How To Test For Cross-Site Request Forgery (CSRF)

Testing For Cross Site Request Forgery

If you are not already familiar with Cross-site Request Forgery (CSRF), we suggest you first read the article entitled: “What Is Cross-site Request Forgery (CSRF) ?“.

Detecting Cross-Site Request Forgery

Our goal in detecting Cross-site Request Forgery (CSRF) vulnerabilities within a web-application is to determine whether HTTP requests representing critical and significant transactions will be honored by the application even if they do not originate with the application’s client interface.

Following successful authentication, requests that meet the “significant transaction” and “transparent” criteria defined in “What Is Cross-Site Request Forgery (CSRF) ?” should be tested to see if they can be activated without the client interface.

It is for this reason that detecting Cross-site Request Forgery (CSRF) is greatly facilitated with the use of a web-proxy.  A web-proxy is an application that we can run on the client to intercept, inspect, and potentially modify HTTP requests from a web-browser and the corresponding responses.  Examples of web-proxys include Fiddler, Tamper Data (Firefox plugin), Tamper Chrome (Chrome plugin) and Burp Proxy (part of Burp Suite).

A web-proxy allows us to easily capture HTTP requests and resubmit them (i.e. replay them) to the application without interacting with the application’s client interface.  The successful replay of an HTTP request that results in a significant transaction indicates a potential Cross-Site Request Forgery (CSRF).  We stress “potential” because the ultimate determination of whether application behavior truly represents a Cross-Site Request Forgery (CSRF) vulnerability depends on the business impact of that type of transaction.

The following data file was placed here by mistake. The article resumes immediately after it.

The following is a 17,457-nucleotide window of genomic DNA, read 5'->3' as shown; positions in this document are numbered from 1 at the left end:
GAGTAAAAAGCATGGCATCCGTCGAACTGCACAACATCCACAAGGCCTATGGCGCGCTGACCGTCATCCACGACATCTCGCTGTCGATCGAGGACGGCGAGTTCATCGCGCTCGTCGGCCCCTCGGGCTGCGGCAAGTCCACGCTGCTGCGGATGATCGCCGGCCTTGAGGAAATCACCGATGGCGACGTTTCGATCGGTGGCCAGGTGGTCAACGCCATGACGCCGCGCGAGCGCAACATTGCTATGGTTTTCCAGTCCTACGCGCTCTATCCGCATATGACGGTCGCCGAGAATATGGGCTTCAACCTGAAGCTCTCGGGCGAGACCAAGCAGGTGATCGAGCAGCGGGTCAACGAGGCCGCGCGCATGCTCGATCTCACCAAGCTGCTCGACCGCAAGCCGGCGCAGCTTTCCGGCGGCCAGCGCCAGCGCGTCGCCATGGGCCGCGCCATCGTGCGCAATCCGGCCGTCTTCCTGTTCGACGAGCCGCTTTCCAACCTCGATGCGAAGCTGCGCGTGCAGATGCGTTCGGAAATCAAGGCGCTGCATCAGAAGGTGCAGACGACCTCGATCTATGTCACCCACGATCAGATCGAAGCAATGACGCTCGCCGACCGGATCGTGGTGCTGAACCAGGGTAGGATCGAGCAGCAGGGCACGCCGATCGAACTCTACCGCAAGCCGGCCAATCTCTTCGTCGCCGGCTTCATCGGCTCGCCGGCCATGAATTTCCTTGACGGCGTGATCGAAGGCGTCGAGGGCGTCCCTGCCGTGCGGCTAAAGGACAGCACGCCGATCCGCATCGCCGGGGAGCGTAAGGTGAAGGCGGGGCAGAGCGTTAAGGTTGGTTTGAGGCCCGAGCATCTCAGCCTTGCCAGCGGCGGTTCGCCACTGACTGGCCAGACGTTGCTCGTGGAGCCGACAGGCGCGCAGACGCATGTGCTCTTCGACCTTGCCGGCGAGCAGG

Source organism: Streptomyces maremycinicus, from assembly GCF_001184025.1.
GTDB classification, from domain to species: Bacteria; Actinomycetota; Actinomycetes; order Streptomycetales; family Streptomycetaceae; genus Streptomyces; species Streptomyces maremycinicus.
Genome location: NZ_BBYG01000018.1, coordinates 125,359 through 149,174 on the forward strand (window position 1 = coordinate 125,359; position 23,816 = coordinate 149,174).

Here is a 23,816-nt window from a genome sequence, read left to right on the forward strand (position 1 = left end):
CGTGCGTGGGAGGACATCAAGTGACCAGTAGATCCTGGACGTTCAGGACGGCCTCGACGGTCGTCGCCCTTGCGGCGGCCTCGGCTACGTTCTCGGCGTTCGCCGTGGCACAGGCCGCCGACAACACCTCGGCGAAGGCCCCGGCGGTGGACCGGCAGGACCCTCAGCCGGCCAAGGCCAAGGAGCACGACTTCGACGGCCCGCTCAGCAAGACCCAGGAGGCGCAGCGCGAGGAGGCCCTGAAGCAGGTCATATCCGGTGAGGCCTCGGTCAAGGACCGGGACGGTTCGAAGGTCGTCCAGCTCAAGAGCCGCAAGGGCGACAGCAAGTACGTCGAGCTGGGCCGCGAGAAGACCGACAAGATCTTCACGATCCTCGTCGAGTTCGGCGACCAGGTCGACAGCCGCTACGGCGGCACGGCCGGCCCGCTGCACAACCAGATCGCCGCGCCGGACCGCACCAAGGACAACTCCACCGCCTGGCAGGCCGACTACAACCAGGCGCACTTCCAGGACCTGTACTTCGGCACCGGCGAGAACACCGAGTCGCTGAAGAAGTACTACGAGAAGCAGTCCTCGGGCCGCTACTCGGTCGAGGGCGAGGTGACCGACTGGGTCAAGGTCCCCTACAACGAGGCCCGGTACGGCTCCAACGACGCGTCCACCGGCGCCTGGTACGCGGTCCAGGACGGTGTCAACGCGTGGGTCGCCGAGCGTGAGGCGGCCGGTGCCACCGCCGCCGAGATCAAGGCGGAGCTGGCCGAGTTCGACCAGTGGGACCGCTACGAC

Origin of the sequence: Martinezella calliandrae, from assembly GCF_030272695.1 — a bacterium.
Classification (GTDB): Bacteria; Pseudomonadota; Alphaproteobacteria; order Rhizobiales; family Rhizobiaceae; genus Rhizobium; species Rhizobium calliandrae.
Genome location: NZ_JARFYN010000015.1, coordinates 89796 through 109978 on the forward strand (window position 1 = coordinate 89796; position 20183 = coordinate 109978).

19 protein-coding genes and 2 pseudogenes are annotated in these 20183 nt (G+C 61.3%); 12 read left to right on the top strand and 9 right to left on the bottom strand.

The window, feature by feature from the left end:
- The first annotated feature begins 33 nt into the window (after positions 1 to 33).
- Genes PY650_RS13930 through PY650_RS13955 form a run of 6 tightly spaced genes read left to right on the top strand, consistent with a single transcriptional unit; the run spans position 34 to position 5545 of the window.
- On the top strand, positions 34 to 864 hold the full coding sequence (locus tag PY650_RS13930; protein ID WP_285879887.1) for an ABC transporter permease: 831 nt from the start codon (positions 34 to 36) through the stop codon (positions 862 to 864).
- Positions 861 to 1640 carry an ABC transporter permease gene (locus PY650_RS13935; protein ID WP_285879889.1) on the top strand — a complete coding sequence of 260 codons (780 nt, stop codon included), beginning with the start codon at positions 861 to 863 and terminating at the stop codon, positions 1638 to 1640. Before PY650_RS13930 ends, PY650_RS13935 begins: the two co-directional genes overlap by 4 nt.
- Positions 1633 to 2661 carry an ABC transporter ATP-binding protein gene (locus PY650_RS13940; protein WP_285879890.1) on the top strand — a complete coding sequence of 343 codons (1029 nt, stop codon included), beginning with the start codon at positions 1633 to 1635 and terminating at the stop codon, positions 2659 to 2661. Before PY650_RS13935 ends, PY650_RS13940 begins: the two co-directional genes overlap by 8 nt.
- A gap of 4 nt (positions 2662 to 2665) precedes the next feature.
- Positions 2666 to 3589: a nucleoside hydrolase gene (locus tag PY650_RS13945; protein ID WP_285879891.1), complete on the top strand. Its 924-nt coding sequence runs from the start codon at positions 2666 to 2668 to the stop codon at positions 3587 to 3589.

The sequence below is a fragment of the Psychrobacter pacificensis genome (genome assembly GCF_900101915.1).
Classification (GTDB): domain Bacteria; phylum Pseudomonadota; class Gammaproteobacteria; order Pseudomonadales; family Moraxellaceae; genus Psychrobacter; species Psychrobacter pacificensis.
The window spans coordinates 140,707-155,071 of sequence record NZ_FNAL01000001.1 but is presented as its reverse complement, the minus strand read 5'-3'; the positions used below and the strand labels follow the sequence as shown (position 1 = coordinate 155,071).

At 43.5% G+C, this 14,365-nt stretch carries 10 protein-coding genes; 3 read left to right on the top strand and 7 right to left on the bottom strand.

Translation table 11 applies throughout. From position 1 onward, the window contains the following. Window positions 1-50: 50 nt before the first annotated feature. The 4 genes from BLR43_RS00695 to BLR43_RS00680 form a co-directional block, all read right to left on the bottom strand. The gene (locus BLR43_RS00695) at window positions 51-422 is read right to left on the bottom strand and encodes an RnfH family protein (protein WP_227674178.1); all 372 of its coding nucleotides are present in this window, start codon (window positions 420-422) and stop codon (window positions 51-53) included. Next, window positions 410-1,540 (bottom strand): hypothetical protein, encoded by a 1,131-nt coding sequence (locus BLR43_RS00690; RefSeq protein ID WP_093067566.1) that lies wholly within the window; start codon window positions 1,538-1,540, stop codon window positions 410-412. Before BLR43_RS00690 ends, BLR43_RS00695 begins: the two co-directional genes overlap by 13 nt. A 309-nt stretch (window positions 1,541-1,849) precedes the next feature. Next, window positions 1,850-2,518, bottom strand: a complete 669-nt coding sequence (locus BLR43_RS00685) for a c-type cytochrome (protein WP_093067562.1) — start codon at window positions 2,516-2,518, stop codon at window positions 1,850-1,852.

Some example transactions that would likely be considered security vulnerabilities were they deemed achievable through CSRF include:

  • Change login credentials such as passwords, email, secret questions/answers etc.
  • The execution of financial transactions
  • Creating new users, enabling/disabling accounts or access, or modification of permissions

While other transactions that might NOT be considered security vulnerabilities (were they deemed achievable through CSRF) include:

  • Changing user preferences such as colors, fonts, etc.  (low impact)
  • Retrieving a list of customers, widgets, inmates, etc.  (attacker has no access to response)

In summary, our strategy for detecting Cross-site Request Forgery (CSRF) vulnerabilities boils down to the following steps:

  • Determining which requests supported by the application meet the “critical” transaction requirement
  • Determining which of those requests can be activated without using the application’s client interface

For insight into how to avoid and/or fix Cross-site Request Forgery (CSRF) vulnerabilities, see the article entitled: “How To Prevent Cross-site Request Forgery (CSRF)“.

About Affinity IT Security

We hope you found this article to be useful. Affinity IT Security is available to help you with your security testing and  train your developers and testers.  In fact, we train developers and IT staff how to hack applications and networks.

Perhaps it was a network scan or website vulnerability test that brought you here.  If so, you are likely researching how to find, fix, or avoid a particular vulnerability.  We urge you to be proactive and ensure that key individuals in your organization understand not only this issue, but also are more broadly aware of application security.

Contact us to learn how to better protect your enterprise.



Although every effort has been made to provide the most useful and highest quality information, it is unfortunate but inevitable that some errors, omissions, and typographical mistakes will appear in these articles. Consequently, Affinity IT Security will not be responsible for any loss or damages resulting directly or indirectly from any error, misunderstanding, software defect, example, or misuse of any content herein.